2002: Large-scale initiative to save the Amazon
With the world’s largest tropical forest facing massive deforestation threats, WWF worked with the government of Brazil and other partners to launch a 10-year initiative to preserve 12%, or 60 million ha, of the Brazilian Amazon. The world’s largest in situ conservation effort, ARPA (Amazon Region Protected Area) has already created more than 30 million ha of protected areas, improved management in 62 existing protected areas, and established a US$29 million conservation fund. This and similar efforts in other Amazon countries, including extensive work prior to 2002, mean that over 80% of the Amazon’s original forest is still largely intact. However, continued and increasing threats – particularly unsustainable cattle ranching and agricultural expansion – led WWF to launch Living Amazon Initiative in 2007. Carried out in partnership with a wide variety of stakeholders, this 10- year initiative aims to conserve the entire Amazon Basin through a combination of good governance, clear land tenure, sustainable commodity production, forest-friendly infrastructure development, and biodiversity conservation.
2003: Showing the economic value of nature
A WWF report estimated that coral reefs provide nearly US$30 billion in net benefits each year through their provision of goods and services to world economies, including tourism, fisheries and coastal protection. Subsequent reports looked at the value of other ecosystems to human societies: forest areas were shown to provide a cost-effective means for supplying high-quality drinking water to many of the world’s biggest cities, while the annual economic value of the world's wetlands was estimated at US$3.4 billion through their provision of food, freshwater, building materials, water treatment services and erosion control services. Such research has made a vital contribution to convincing governments and local communities of the true value of ecosystems and species. It has also boosted the development of payments for ecosystem services, where local people are compensated for the maintaining and managing natural habitats.
2008: Certified sustainable palm oil enters the market
Building on the success of the FSC and MSC, in 2004 WWF, other NGOs and the palm oil industry set up the Roundtable on Sustainable Palm Oil (RSPO) to develop standards and a certification scheme for sustainable palm oil – a key agricultural commodity whose enormously expanded production over the last few decades has come at the expense of vast areas of tropical rainforest. In 2010, just two years after it became operational, about 6.4% of global palm oil production was RSPO certified – a level of market penetration that took the FSC and MSC over a decade to achieve. WWF’s work on palm oil forms part of its efforts to transform 15 key global commodity markets towards sustainability, including soy, cotton, beef and farmed shrimp. In addition to helping develop sustainable production practices and standards, WWF is also working to ensure that the main companies buying these commodities implement sustainable sourcing policies.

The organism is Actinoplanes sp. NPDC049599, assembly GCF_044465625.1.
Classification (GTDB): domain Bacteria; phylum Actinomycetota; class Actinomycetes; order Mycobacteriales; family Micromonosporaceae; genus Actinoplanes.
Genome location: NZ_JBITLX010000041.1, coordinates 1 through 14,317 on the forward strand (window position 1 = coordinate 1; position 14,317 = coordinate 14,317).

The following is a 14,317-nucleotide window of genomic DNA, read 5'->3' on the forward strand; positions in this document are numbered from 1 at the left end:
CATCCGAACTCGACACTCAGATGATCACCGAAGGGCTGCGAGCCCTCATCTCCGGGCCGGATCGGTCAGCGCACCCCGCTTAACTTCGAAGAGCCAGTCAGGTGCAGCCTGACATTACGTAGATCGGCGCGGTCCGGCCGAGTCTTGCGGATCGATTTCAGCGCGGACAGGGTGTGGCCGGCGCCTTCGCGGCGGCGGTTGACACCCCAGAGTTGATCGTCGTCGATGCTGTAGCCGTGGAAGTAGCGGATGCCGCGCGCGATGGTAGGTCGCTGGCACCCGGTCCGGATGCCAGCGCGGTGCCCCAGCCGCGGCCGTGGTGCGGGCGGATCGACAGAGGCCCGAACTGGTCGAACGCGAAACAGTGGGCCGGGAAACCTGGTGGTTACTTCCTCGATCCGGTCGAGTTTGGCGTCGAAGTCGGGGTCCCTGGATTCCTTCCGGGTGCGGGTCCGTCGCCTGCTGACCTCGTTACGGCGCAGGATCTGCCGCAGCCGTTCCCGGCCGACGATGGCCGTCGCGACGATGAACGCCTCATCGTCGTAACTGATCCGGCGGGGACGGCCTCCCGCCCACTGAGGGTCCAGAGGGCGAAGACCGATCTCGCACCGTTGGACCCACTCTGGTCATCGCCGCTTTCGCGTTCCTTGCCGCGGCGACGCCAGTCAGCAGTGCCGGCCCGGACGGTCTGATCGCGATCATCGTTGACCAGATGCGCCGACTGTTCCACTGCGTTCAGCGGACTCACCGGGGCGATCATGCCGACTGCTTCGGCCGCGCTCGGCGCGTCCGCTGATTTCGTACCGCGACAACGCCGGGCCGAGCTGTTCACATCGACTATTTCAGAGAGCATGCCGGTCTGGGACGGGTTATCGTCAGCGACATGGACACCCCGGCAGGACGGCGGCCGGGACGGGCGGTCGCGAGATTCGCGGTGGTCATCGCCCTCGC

2009: Securing a future for the world’s richest marine hotspot
In May 2009, the leaders of 6 nations – Indonesia, Malaysia, Papua New Guinea, Philippines, Solomon Islands and Timor Leste – committed to a comprehensive plan to conserve and sustainably manage coastal and marine resources within the Coral Triangle region, a vast area hosting 76% of the world’s coral species and the world's largest tuna fisheries. Incorporating WWF’s goals for the Coral Triangle, the plan aims, amongst other things, to establish a region-wide network of marine protected areas, achieve an ecosystem approach to fisheries management, improve income, livelihoods and food security for coastal communities, ensure sustainable exploitation of shared tuna stocks, and implement climate adaptation strategies. WWF is now working to help implement the plan, as well as build momentum for change in fisheries capture, trade and purchase practices through new partnerships and coalitions.
2010: The world’s largest environmental activism event
As part of its advocacy work, WWF harnesses the tremendous voice of its supporters to demonstrate widespread public support for WWF’s goals and apply crucial pressure on key decision-makers. Earth Hour – in which people, buildings, landmarks and entire cities switch off their lights for one hour to demonstrate support for action on climate change – has become the biggest such platform. The first Earth Hour in 2007 involved 2.2 million homes and businesses in Sydney, Australia; just 3 years later, hundreds of millions of people around the globe joined Earth Hour 2010, which reached about one in 6 people on the planet. WWF is using this unprecedented show of support as part of its efforts to convince politicians, governments and world leaders to secure an effective successor to the Kyoto Protocol and start making the necessary cuts in greenhouse gas emissions.